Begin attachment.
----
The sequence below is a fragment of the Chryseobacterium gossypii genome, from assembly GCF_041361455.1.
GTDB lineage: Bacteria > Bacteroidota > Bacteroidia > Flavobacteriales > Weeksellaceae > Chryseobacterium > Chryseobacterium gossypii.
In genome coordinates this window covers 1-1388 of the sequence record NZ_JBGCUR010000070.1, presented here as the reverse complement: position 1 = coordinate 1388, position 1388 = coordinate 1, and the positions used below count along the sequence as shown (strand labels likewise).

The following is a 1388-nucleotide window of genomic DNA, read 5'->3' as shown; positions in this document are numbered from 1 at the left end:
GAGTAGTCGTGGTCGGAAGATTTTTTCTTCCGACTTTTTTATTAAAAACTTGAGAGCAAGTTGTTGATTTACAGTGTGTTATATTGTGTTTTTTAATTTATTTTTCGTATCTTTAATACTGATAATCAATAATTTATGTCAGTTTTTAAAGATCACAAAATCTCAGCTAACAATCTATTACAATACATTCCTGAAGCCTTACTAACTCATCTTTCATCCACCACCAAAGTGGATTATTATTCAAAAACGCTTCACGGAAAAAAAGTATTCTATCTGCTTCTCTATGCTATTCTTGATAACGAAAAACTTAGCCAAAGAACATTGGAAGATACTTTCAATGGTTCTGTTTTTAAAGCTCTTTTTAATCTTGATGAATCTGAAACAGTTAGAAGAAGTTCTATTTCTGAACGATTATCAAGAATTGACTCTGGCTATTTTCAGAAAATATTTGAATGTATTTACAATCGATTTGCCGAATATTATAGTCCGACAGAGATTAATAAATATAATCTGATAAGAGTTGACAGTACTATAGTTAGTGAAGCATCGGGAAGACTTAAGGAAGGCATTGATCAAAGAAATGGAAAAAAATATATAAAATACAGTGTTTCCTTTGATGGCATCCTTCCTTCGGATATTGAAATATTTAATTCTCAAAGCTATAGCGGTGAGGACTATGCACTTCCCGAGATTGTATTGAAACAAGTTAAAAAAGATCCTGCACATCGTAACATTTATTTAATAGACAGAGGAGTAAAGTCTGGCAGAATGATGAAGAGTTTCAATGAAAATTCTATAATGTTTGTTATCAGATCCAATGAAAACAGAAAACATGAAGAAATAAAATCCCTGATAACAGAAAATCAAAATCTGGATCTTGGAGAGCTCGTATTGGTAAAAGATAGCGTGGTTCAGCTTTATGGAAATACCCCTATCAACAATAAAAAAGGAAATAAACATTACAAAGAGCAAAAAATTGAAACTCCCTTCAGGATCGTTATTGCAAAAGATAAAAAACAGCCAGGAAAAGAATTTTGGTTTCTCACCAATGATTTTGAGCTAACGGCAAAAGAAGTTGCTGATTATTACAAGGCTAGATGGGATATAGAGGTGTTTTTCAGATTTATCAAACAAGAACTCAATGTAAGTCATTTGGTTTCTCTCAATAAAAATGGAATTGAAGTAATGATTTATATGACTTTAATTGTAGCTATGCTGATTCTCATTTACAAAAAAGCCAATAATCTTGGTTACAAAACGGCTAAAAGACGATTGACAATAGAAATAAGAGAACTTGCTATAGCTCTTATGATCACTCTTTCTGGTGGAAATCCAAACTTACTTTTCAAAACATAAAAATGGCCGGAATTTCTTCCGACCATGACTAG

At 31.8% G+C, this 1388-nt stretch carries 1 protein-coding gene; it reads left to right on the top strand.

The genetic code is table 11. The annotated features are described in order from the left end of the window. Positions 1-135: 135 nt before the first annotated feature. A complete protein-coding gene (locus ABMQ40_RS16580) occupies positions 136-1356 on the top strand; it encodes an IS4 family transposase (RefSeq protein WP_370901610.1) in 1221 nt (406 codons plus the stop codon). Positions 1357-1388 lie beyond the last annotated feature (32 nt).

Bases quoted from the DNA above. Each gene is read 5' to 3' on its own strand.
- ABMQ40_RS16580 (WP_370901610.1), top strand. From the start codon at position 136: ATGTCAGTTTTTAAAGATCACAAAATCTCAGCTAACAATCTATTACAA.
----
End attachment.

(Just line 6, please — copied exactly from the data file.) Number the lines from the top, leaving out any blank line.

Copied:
At 31.8% G+C, this 1388-nt stretch carries 1 protein-coding gene; it reads left to right on the top strand.